Nielsen Details Console Usage in the U.S.

December 16, 2010 -

Data from Nielsen reveals the usage trends of console users in the United States via surveys and metered usage.

 

According to the data, 62 percent of Xbox 360 users spend their time playing games, divided among offline and online play. PlayStation 3 owners spend a little under half of their console time playing games, says Nielsen. Further, PS3 owners spend more time playing games offline than 360 players.

According to Nielsen: "87 percent of users age 13+ say they have played video games of some kind for Xbox 360 and Wii, with 80 percent saying they have done so for PlayStation 3. Much of this is the result of traditional offline play, but nearly half of Xbox 360 and PlayStation 3 users say they play games online."

The second-most popular use of consoles is for watching DVDs or Blu-Ray Discs. Obviously, PlayStation 3 users edge out other console users because the console supports Blu-Ray and DVD, while Xbox 360 only supports DVD, and Wii owners don't have the ability to play any entertainment discs. PlayStation 3 users say that DVD/Blu-Ray viewing occupies 27 percent of their time with the console. DVD viewing occupies only 11 percent of time on an Xbox 360.

After gaming and disc-based entertainment, a quarter of users say they use a variety of applications. The most notable in console usage are streaming services such as Netflix, MLB Network and ESPN3. These streaming services account for 20 percent of Wii users’ time, 10 percent of Xbox 360 users’ time and 9 percent of PlayStation 3 users’ time. Wii users tend to use services such as Netflix because they do not have access to disc-based entertainment.

Looking at metered console usage data, Nielsen found that Users 13+ spent 4.9 total hours per week on the Xbox 360, 4.1 hours on the PlayStation 3, and 1.4 hours on the Wii. Males drive the averages for all three consoles, surpassing females in time spent.

More data on this subject will be released in the second annual Nielsen 360° Gaming Report: U.S. Market, available in January.

Source: Gamasutra


 
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TechnogeekAt least my statement still holds if it does turn out to be a false flag.10/25/2014 - 1:03pm
NeenekoThough I admit, since doxxing and false flag where heavily used tactics of the GG supporters, while they are not historical tactics used by detractors, I am skeptical how much it is really 'both sides' doing it in any real volume.10/25/2014 - 1:01pm
NeenekoOne thing that makes all of this messy is 'false flag' is a serious concern here. It does not help that the original GG instigators were also known for doing elaborate false flags to discredit feminism themselves.10/25/2014 - 12:59pm
MechaCrashThe guy who got the knife is the one who advocated doxxing, by the way, and was getting court documents about Zoe Quinn so he could publicly post them. It doesn't make what happened to him right, but he deserves no sympathy.10/25/2014 - 12:42pm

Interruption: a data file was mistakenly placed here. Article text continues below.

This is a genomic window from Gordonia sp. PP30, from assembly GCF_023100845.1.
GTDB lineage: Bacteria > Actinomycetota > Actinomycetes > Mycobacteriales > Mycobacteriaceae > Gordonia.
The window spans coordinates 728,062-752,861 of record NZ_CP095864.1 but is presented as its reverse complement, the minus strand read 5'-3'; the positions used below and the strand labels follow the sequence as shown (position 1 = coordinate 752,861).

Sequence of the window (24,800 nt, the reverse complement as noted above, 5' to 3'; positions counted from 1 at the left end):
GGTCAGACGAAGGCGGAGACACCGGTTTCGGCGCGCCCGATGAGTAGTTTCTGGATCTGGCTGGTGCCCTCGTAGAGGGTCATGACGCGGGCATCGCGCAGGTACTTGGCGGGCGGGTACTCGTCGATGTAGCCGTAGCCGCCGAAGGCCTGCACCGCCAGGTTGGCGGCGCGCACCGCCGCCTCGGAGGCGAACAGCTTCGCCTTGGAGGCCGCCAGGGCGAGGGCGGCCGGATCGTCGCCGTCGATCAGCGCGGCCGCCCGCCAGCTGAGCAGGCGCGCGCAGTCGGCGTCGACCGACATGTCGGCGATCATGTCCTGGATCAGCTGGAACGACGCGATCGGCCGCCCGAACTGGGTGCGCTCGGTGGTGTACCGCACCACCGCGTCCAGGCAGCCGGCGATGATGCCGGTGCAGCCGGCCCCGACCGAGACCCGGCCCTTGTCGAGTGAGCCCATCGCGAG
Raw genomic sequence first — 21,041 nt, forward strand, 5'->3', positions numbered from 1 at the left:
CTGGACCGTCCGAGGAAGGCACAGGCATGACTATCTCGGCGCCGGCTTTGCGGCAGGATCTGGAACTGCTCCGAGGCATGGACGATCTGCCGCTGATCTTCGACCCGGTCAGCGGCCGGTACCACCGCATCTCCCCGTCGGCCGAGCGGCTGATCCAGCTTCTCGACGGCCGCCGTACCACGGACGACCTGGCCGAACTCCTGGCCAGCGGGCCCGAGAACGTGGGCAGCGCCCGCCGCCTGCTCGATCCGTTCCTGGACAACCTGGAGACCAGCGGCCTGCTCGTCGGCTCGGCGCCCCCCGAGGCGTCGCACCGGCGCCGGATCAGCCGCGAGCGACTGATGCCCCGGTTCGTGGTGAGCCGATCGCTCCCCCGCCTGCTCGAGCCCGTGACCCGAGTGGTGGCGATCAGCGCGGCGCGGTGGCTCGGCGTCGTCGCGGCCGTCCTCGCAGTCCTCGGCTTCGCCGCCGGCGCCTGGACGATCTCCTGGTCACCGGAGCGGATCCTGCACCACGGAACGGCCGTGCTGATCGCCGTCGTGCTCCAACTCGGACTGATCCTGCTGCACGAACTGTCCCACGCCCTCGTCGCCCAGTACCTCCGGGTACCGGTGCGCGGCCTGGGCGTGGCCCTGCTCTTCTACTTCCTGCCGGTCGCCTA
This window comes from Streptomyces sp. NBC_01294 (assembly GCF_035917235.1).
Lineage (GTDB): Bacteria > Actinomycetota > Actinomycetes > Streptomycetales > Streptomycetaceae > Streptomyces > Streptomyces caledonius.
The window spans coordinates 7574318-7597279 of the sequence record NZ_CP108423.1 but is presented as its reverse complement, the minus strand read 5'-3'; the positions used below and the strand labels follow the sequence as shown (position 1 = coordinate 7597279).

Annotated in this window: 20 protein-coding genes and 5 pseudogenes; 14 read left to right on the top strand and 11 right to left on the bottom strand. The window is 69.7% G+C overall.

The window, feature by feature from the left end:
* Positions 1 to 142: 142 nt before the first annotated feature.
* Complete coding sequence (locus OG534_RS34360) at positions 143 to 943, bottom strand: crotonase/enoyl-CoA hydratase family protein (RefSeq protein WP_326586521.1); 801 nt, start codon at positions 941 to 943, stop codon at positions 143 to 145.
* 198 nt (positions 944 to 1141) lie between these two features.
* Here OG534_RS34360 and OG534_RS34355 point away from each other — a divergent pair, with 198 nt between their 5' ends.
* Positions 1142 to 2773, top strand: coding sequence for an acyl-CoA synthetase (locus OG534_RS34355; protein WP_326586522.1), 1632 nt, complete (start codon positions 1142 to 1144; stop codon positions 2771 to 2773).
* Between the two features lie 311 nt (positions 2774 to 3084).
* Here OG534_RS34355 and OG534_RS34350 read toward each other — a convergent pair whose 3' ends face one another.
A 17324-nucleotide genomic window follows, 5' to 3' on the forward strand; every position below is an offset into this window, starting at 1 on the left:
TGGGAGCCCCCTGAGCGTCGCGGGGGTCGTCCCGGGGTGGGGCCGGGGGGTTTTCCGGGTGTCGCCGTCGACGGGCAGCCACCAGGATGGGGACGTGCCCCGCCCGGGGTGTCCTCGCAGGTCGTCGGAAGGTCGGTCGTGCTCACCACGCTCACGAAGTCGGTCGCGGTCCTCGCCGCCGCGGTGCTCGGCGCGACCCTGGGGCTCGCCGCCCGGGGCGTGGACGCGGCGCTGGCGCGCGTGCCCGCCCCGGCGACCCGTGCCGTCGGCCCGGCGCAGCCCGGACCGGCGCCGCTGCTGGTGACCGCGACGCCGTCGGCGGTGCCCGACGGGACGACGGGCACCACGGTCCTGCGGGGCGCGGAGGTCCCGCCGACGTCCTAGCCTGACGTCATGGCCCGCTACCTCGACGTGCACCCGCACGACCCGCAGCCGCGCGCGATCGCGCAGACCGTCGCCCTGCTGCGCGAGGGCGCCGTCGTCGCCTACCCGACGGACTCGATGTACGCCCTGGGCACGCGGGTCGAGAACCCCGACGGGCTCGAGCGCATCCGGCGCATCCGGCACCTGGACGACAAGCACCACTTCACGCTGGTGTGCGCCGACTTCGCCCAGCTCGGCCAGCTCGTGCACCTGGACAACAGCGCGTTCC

TechnogeekNo, that's a pretty shitty thing to do and I fully support the responsible parties getting a visit from the relevant legal authorities.10/25/2014 - 12:17pm
Neo_DrKefkaSomeone anyone tell me how two wrongs somehow make a right? This is becoming exhausting and both sides are out of there minds!10/25/2014 - 11:40am
Neo_DrKefkaSo two GamerGate supporters received a knife and syringe in the mail today. The same GamerGate supporters who said how awful it was were seen in other tweets gathering lists and sending our similar threats or harassment to shut down the other side....10/25/2014 - 11:36am
NeenekoJust look at how interviews are handled. Media tends to pit someone who is at best a journalist, but usually entertainer, against an expert, and it is presented and percieved as if they are equals.10/25/2014 - 7:38am
Neeneko@MC - Focusing on perpetrator does nothing for prevention, the media and public lack the domain knowledge and event details to draw any useful conclusions. All we get are armchair risk experts.10/25/2014 - 7:36am
Neeneko@AE - no name or picture, I like it.10/25/2014 - 7:34am
PHX Corp@MW and AE The news media needs to stop promoting the Shooters. period10/25/2014 - 7:16am
Andrew EisenWhen I write about these massacres, I don't use the shooter's name or picture. I'm not saying everyone has to play it that way but that's how I prefer to do it.10/25/2014 - 12:44am
Andrew EisenYep, it's why the news media stopped spotlighting numbnuts who run out on the field during sporting events.10/25/2014 - 12:01am
Matthew Wilsonin media research its called the copycat effect. it simply says that if the news covers one mass shooting shooter, it increases the likelihood of another person going on a mass shooting.10/25/2014 - 12:00am
Andrew EisenAgreed. It bugs me that I know the names, faces and personal histories of a bunch of mass shooters but I couldn't tell you the name of or recognize a photo of a single one of their victims.10/24/2014 - 11:51pm
AvalongodAgree with Quiknkold. @Mecha...if that worked we would have figured out how to prevent these long ago.10/24/2014 - 11:32pm
MechaCrashUnfortunately, you have to focus on the perpetrator to figure out the whys so you can try to prevent it from happening again.10/24/2014 - 10:55pm
quiknkoldpoor girl. poor victims. rather focus on them then the shooter. giving too much thought to the monster takes away from the victims.10/24/2014 - 10:15pm
Andrew EisenFor what it's worth, early reports are painting the motive as "he was pissed that a particular girl wouldn't date him."10/24/2014 - 10:12pm
quiknkoldwell then I suck as a man cause I ask for help when necessary :P10/24/2014 - 10:07pm
 

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